Informed and inspired by the historicism of the Romantic Era, dress silhouettes of the 1840s had a long waisted bodice, tight, narrow sleeves, and a full dome-shaped skirt that would skim the floor. The Gothic revival of the Romantic Era was imitated in the fashion world as women became walking Gothic structures with their dresses utilizing Gothic architectural characteristics such as narrow arches and angular shapes.
A corset would be worn over the breasts and hips to emphasize the long, small waist, and shaped shoulders that was considered fashionable at the time. The dress would restrict the movement of the wearer, preventing bending from the waist.
In the early 1840s, the loose sleeves that were characteristic of the 1830s dress, were often still seen. The dress from this time that is exhibited in the collection at the Hagen History Center, is a wedding gown worn by the grandmother of Susan Cross, and was donated by Susan in 1922. This dress has the loose style sleeves that were common of dresses created in the late 1830s and early 1840s. The dress is made from silk and the bodice has a V-neck. Silk was used primarily for more formal occasions, while cotton, wool and linen were used for less formal occasions. Silk was manufactured here in Erie starting in the 1830s. Silkworms were raised by Miss Jane McNair at her home on 8th and Sassafras Street, and by Mrs. Chandler L. Munn, who fed her silkworms mulberry branches at her residence at 12th and State Street.
By 1842, the dominant dress style featured narrow, tightly fitting sleeves. Dresses of this period were rather plain. There was a general lack of trim, and the emphasis for designers was more on the type of textile used. Women’s clothing in the 1840s was all hand sewn. The sewing machine was invented by Elias Howe in 1846 but would not be widely used until the 1850s. Except for corsets and loose-fitting cloaks, very few articles of women’s clothing were available for purchase already made. Although most women had a sound understanding of sewing, the complex designs of dresses in the 1840s required the help of a seamstress.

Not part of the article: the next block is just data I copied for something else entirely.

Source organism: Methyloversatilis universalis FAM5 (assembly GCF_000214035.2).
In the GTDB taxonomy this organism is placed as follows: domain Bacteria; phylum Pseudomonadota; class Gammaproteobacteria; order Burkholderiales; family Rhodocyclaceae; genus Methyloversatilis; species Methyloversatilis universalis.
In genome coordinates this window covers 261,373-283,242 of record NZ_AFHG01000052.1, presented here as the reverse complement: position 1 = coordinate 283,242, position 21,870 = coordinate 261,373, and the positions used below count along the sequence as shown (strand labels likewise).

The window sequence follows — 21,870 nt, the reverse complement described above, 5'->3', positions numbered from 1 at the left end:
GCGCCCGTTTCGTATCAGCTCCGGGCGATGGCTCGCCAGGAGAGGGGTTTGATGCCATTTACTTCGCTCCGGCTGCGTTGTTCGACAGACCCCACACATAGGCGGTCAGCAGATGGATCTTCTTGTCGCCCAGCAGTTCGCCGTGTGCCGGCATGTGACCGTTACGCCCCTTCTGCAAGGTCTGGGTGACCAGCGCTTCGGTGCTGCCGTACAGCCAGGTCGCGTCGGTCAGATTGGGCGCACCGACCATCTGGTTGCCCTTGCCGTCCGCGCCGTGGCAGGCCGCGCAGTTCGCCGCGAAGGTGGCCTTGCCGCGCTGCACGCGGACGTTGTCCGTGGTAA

The women’s fashion of this era displayed their moral virtue. The restrictive movement that the dress provided wearers was symbolic of the Puritanical restraint that was expected of women at the time. Bonnets were designed with this in mind, they focused the wearers sight, a reminder to keep on a straight, virtuous path. Queen Victoria’s ascension to the throne in 1837 and her modest fashion sense, helped cement this sentiment of restraint into the world of fashion.
In 1840, the town of Erie was made up of only 3,412 people, and the county of Erie’s population was 31,344. The town increased its population to 5,858, and the county increased its inhabitants to 38,742 by the time of the 1850 census. The increase in population was aided by completion of the Erie Extension Canal in spring of 1845.
There were no steam shovels or bull dozers to assist in the digging of the canals, so they were dug using shovels and picks by mostly Irish immigrants. This canal linked the waters of Lake Erie to Pittsburgh and allowed for the easier transportation of goods. The canal went from the Reed docks in the Erie Bay and ran south through the city. The canal also transported people. A transportation station existed on 8th Street, which is where travelers would disembark from the canal. After the completion of the Erie and Pittsburgh Railroad in 1852, the canal was used less frequently and was completely abandoned after the collapse of the Elk Creek viaduct at Platea in 1871.
In 1840, the city’s water supply was sourced from a spring that was located on the Reed farm which was south of 18th Street and west of Parade Street. This was the first public water system for the young borough, as Erie was not yet large enough to be considered a city. Water was carried by hollowed out logs from the spring to the city. This primitive water works was used until about 1868.
In 1842, the first telegraph line was erected in Erie County. The line extended from Buffalo to Cleveland. This allowed for quick communication between far distanced cities and was of tremendous help to the businesspersons of Erie as they now had a much more efficient manner of doing business.
Erie History – The Women’s Story
Erie, Pennsylvania Illustrated 1888